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Rev Alerg Mex. 2019 Jul-Sep;66(3):354-360. doi: 10.29262/ram.v66i3.651.

[Correlation: not all correlation entails causality].

[Article in Spanish; Abstract available in Spanish from the publisher]

Author information

1
Instituto Mexicano del Seguro Social, Centro Médico Nacional Siglo XXI, Centro de Adiestramiento en Investigación Clínica, Ciudad de México, México. ivonne3316@yahoo.com.mx.

Abstract

in English, Spanish

The concept of correlation entails having a couple of observations (X and Y), that is to say, the value that Y acquires for a determined value of X; the correlation makes it possible to examine the trend of two variables to be grouped together. We know that, with increasing age, blood pressure figures also increase, therefore, if we want to answer a research question like "what is the connection between age and blood pressure?" the relevant statistical test is a correlation test. This test makes it possible to quantify the magnitude of the correlation between two variables, but it is also helpful for predicting values. If these variables had a perfect correlation, the value of the variable Y could be deduced by knowing the value of X. Because of these advantages, the correlation is one of the most frequently used tests in the clinical setting since, in addition to measuring the direction and magnitude of the association of two variables, it is one of the foundations for prediction models, such as linear regression model, logistic regression model and Cox proportional hazards model.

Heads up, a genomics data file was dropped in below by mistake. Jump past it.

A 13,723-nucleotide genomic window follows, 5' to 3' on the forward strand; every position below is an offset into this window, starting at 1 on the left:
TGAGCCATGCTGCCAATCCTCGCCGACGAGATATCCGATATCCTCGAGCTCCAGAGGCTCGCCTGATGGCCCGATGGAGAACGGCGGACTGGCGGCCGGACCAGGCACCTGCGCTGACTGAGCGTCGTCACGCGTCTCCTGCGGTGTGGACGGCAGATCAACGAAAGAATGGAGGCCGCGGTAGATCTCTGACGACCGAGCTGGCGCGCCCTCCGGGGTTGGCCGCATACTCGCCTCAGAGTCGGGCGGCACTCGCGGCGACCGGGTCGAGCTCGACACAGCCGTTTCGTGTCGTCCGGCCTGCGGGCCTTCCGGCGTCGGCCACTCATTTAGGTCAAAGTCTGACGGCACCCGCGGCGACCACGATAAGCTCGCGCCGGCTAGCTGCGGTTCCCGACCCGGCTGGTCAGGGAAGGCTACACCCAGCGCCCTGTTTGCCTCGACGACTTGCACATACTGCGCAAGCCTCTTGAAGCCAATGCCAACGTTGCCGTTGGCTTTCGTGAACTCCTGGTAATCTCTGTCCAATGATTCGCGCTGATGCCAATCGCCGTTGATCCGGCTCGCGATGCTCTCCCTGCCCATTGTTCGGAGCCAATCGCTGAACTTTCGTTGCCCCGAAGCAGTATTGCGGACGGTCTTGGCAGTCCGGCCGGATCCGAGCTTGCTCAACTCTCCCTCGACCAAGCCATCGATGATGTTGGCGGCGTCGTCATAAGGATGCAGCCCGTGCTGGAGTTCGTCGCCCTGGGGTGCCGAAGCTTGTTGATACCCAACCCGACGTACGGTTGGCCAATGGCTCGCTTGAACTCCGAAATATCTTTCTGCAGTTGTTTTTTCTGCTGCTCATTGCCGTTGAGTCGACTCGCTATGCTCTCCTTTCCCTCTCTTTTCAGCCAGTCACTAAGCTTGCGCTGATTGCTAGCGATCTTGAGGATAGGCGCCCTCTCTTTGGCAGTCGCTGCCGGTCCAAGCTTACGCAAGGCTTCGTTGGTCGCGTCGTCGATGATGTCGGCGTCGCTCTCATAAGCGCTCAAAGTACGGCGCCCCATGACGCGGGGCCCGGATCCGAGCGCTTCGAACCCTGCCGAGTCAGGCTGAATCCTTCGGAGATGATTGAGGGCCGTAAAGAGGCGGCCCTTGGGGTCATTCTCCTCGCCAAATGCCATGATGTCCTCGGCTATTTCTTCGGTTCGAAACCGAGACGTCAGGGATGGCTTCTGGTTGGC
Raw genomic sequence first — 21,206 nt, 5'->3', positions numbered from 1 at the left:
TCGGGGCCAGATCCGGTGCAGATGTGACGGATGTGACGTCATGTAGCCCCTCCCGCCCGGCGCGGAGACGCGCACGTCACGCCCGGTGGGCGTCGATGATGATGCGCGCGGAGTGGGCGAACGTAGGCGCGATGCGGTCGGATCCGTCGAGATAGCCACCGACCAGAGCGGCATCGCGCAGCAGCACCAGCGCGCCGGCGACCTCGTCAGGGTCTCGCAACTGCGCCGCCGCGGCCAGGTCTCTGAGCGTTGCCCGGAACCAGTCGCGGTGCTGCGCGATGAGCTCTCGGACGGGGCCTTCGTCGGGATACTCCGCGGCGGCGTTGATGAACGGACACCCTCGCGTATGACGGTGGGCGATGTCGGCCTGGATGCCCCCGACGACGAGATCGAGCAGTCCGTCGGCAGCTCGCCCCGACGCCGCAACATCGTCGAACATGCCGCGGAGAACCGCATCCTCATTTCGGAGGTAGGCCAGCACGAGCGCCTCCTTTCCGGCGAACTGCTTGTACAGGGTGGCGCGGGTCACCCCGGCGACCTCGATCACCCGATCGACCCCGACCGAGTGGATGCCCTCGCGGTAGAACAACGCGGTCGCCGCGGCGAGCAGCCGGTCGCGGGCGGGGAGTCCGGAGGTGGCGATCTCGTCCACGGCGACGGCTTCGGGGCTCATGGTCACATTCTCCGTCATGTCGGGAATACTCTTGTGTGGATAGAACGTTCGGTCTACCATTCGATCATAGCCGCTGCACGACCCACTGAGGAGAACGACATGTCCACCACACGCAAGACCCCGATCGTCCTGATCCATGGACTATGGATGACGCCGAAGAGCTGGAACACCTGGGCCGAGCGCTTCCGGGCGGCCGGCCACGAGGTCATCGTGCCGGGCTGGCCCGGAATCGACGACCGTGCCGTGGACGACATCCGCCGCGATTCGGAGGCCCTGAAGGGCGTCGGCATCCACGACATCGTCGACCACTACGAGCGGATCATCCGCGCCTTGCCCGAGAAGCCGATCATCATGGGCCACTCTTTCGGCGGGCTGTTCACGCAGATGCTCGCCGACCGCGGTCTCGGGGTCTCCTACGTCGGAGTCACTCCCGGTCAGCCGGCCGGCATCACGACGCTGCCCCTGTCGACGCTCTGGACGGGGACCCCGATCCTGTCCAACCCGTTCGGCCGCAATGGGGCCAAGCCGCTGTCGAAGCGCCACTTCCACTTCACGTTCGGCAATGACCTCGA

KEYWORDS:

Clinical research; Prediction models; Statistical correlation

PMID:
31606019
DOI:
10.29262/ram.v66i3.651

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